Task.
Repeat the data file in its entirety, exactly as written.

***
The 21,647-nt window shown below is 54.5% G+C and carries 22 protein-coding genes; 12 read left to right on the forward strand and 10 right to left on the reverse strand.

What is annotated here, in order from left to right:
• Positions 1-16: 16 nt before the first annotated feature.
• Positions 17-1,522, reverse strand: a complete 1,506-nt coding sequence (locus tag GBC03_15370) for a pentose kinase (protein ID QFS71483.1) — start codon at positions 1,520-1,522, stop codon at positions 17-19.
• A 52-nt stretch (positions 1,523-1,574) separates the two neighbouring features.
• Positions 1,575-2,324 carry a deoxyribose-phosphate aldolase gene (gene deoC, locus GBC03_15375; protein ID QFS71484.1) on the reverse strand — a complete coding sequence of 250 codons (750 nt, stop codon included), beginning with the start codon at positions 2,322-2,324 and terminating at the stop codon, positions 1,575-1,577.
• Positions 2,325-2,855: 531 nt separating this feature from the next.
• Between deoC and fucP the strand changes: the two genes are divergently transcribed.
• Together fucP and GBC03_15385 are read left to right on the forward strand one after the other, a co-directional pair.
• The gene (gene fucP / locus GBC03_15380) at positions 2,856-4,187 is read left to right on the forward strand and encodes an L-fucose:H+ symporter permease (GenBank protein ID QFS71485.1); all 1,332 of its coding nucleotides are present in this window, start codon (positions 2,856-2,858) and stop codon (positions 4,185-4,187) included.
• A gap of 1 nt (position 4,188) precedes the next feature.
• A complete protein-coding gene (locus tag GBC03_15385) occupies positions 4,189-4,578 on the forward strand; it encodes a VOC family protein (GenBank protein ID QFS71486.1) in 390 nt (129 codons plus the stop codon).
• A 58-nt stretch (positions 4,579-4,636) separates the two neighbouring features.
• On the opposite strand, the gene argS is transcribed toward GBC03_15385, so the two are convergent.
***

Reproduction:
The 21,647-nt window shown below is 54.5% G+C and carries 22 protein-coding genes; 12 read left to right on the forward strand and 10 right to left on the reverse strand.

What is annotated here, in order from left to right:
• Positions 1-16: 16 nt before the first annotated feature.
• Positions 17-1,522, reverse strand: a complete 1,506-nt coding sequence (locus tag GBC03_15370) for a pentose kinase (protein ID QFS71483.1) — start codon at positions 1,520-1,522, stop codon at positions 17-19.
• A 52-nt stretch (positions 1,523-1,574) separates the two neighbouring features.
• Positions 1,575-2,324 carry a deoxyribose-phosphate aldolase gene (gene deoC, locus GBC03_15375; protein ID QFS71484.1) on the reverse strand — a complete coding sequence of 250 codons (750 nt, stop codon included), beginning with the start codon at positions 2,322-2,324 and terminating at the stop codon, positions 1,575-1,577.
• Positions 2,325-2,855: 531 nt separating this feature from the next.
• Between deoC and fucP the strand changes: the two genes are divergently transcribed.
• Together fucP and GBC03_15385 are read left to right on the forward strand one after the other, a co-directional pair.
• The gene (gene fucP / locus GBC03_15380) at positions 2,856-4,187 is read left to right on the forward strand and encodes an L-fucose:H+ symporter permease (GenBank protein ID QFS71485.1); all 1,332 of its coding nucleotides are present in this window, start codon (positions 2,856-2,858) and stop codon (positions 4,185-4,187) included.
• A gap of 1 nt (position 4,188) precedes the next feature.
• A complete protein-coding gene (locus tag GBC03_15385) occupies positions 4,189-4,578 on the forward strand; it encodes a VOC family protein (GenBank protein ID QFS71486.1) in 390 nt (129 codons plus the stop codon).
• A 58-nt stretch (positions 4,579-4,636) separates the two neighbouring features.
• On the opposite strand, the gene argS is transcribed toward GBC03_15385, so the two are convergent.